Chuck still remembers the call from Wells Fargo that brought the 2008 financial crisis crashing down on his head. He had invested his $250,000 nest egg in a fund that supposedly guaranteed him $4,000 a month to live on. “You have no more money,” he recalls his banker saying flatly.
In the mid-2000s, Amazon had a problem. Every year, the company scrambled to find temporary workers during the peak months of hectic commerce leading up to Christmas. In some areas of the country, reliable on-demand labor was so hard to come by that it resorted to busing in workers from three to five hours away. Then, in 2008, a staffing agency came up with something new: inviting a team of migrant RVers to work at the facility in Coffeyville, Kansas.
Pleased with the results, Amazon brought in more RVers the following year, expanding the program to warehouses in Campbellsville, Kentucky, and Fernley, Nevada. Amazon gave the new initiative a name—CamperForce—and a logo: the silhouette of an RV in motion, bearing the corporation’s “smile” logo.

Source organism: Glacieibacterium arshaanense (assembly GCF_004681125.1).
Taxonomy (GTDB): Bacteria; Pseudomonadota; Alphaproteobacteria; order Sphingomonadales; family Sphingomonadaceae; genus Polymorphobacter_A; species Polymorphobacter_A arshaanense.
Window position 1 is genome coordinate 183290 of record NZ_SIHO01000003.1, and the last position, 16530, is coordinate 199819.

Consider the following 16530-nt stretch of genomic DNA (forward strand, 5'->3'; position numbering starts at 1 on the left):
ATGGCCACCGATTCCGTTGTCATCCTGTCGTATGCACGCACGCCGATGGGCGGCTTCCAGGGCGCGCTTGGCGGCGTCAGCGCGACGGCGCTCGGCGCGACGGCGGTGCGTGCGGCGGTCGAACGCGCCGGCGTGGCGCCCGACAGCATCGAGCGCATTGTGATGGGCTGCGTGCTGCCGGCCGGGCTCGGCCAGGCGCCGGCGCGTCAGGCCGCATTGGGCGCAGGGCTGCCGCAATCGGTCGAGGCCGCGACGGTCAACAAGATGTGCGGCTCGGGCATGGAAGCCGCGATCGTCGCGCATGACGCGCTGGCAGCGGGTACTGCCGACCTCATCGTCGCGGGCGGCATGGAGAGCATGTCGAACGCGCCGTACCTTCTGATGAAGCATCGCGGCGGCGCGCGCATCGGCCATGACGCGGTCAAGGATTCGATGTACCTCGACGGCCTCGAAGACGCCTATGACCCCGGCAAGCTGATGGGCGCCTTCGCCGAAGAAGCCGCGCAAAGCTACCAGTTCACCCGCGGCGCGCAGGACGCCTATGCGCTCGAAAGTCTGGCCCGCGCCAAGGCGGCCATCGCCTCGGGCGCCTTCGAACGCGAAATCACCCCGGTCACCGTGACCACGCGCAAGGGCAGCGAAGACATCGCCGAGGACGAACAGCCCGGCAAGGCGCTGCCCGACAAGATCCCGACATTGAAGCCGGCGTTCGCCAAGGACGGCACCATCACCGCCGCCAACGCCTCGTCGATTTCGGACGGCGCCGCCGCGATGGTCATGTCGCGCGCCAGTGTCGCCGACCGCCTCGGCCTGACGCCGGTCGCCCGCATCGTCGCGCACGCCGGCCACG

Many of the workers who joined CamperForce were around traditional retirement age, in their sixties or even seventies. They were glad to have a job, even if it involved walking as many as 15 miles a day on the concrete floor of a warehouse. From a hiring perspective, the RVers were a dream labor force. They showed up on demand and dispersed just before Christmas in what the company cheerfully called a “taillight parade.” They asked for little in the way of benefits or protections. And though warehouse jobs were physically taxing—not an obvious fit for older bodies—recruiters came to see CamperForce workers’ maturity as an asset. These were diligent, responsible employees. Their attendance rates were excellent.
Thursday, September 28, 2017
"Meet the Camperforce, Amazon's Nomadic Retiree Army"